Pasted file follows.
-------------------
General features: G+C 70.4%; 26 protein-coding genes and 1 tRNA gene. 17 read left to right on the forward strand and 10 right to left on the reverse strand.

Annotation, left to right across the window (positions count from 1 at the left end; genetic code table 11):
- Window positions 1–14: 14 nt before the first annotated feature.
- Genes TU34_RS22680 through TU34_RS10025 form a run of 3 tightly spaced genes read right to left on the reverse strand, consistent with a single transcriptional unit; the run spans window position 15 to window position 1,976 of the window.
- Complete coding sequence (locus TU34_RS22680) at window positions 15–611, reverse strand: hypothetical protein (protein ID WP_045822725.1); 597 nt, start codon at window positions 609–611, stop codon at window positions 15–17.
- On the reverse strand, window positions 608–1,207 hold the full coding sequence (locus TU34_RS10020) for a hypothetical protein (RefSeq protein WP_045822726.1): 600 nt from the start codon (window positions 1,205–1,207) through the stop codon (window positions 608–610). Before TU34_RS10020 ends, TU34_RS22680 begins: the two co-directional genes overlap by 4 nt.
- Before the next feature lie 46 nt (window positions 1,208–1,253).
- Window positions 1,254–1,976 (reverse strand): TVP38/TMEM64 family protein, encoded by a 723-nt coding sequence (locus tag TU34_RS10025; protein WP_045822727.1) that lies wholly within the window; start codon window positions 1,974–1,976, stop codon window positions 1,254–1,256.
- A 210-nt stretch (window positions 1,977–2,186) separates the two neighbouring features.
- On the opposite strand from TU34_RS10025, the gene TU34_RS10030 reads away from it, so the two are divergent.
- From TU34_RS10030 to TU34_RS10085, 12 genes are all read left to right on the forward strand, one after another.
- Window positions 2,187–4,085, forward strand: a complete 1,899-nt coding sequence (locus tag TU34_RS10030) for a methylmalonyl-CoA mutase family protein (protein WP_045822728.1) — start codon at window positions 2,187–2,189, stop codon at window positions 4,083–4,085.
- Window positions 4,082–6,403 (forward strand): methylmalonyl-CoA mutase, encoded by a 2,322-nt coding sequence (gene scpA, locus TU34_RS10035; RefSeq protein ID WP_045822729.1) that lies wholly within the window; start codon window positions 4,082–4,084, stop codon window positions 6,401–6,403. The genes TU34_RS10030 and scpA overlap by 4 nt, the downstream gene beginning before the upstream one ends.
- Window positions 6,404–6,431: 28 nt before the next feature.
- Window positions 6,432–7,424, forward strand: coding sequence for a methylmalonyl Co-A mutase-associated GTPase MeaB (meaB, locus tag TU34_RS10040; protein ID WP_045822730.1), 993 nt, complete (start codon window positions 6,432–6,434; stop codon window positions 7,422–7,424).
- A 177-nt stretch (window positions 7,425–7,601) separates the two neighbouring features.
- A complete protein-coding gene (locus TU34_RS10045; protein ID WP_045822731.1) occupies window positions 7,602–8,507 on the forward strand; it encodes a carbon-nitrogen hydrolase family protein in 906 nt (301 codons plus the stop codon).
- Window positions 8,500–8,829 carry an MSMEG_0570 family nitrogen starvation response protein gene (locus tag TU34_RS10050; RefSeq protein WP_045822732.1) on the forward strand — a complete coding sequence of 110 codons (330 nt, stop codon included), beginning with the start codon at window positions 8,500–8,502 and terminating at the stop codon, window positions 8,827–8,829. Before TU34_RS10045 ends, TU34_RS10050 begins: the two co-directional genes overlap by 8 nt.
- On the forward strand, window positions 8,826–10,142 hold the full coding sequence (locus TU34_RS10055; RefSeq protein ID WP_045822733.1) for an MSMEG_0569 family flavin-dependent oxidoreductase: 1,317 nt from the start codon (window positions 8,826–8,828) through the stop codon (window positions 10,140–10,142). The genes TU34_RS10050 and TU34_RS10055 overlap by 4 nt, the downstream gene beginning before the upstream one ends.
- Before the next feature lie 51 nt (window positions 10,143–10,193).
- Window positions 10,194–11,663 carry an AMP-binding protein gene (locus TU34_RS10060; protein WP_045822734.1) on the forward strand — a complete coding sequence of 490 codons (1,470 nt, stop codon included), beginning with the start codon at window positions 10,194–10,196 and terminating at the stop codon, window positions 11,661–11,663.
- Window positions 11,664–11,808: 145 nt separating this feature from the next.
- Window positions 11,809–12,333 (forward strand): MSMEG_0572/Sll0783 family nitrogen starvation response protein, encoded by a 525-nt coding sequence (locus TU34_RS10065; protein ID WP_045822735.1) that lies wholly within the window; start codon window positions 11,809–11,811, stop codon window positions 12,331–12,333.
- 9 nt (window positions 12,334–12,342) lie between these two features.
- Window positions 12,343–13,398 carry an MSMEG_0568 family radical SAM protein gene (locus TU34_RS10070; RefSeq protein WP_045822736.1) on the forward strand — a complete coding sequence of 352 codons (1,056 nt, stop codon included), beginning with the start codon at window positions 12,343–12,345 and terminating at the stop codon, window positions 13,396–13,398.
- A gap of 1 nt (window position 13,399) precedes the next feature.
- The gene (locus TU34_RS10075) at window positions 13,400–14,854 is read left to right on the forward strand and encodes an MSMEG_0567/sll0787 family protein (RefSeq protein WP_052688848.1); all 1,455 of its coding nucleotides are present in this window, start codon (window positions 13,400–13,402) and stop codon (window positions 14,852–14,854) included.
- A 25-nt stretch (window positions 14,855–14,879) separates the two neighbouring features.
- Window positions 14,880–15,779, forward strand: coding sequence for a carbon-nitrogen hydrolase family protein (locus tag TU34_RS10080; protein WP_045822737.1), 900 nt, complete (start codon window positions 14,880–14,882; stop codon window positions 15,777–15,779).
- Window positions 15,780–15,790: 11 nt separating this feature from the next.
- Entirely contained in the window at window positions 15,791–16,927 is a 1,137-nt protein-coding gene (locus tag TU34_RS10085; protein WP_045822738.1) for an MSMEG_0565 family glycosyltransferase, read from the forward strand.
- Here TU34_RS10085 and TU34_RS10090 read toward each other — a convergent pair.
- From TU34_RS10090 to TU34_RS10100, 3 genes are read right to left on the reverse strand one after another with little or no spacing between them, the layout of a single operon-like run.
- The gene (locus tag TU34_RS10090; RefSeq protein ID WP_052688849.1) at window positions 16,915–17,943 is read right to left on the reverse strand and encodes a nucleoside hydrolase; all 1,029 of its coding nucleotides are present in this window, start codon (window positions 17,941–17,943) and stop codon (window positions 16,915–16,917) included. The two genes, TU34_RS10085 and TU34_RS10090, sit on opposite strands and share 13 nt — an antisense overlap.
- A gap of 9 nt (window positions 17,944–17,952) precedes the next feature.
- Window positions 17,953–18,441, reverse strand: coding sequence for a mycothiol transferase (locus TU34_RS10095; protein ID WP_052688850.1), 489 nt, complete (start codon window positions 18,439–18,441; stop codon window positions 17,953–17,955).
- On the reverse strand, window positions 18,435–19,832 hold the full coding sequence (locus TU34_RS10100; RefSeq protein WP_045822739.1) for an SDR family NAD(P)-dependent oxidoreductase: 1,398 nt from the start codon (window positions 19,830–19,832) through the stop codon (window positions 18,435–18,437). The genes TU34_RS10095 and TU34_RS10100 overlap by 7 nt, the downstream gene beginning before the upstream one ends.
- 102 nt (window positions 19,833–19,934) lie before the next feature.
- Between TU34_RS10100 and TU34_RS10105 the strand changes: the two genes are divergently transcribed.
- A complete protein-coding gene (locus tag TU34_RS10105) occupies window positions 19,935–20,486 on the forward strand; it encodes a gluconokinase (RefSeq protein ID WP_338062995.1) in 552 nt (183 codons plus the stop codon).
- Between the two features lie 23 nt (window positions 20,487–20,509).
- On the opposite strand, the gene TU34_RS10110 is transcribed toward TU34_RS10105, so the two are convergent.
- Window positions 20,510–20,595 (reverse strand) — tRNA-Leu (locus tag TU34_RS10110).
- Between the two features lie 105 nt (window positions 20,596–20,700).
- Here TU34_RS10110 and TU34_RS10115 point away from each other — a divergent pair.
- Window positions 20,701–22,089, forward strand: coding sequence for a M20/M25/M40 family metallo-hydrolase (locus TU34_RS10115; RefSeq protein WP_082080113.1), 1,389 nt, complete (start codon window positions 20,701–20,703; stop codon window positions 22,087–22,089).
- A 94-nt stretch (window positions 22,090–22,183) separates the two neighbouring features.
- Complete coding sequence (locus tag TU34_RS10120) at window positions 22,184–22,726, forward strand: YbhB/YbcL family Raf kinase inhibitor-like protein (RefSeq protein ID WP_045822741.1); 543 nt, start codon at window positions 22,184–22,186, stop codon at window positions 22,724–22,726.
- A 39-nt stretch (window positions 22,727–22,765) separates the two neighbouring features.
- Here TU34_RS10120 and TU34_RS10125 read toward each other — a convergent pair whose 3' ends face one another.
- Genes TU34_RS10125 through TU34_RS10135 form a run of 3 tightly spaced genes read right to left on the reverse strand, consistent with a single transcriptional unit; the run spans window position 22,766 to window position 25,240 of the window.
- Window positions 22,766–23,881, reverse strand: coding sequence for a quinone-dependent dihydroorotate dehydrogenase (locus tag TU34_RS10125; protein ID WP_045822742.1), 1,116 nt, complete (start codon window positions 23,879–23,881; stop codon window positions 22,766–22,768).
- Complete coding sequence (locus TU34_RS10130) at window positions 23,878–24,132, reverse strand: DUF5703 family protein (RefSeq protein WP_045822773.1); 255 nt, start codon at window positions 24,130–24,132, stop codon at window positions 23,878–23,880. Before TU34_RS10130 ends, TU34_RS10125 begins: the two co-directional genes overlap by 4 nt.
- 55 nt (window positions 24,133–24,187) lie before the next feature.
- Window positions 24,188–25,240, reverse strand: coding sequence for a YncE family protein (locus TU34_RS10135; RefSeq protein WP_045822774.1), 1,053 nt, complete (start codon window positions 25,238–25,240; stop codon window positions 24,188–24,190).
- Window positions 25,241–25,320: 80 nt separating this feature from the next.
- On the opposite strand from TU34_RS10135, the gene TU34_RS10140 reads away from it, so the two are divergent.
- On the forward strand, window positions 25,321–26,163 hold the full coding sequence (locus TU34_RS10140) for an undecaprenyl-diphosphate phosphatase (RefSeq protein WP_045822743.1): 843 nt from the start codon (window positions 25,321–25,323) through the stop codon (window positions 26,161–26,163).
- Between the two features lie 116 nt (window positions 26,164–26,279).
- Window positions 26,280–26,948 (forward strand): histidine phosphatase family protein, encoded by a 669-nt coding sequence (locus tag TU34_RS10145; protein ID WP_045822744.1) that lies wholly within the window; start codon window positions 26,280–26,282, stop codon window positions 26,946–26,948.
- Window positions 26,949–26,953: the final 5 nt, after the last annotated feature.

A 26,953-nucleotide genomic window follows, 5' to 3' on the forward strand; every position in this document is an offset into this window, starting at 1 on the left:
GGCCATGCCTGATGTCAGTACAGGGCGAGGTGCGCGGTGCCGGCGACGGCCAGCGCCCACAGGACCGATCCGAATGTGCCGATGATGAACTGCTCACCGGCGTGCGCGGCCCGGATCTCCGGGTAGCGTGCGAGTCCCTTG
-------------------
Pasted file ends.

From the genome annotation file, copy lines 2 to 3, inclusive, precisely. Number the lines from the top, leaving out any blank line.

Annotation, left to right across the window (positions count from 1 at the left end; genetic code table 11):
- Window positions 1–14: 14 nt before the first annotated feature.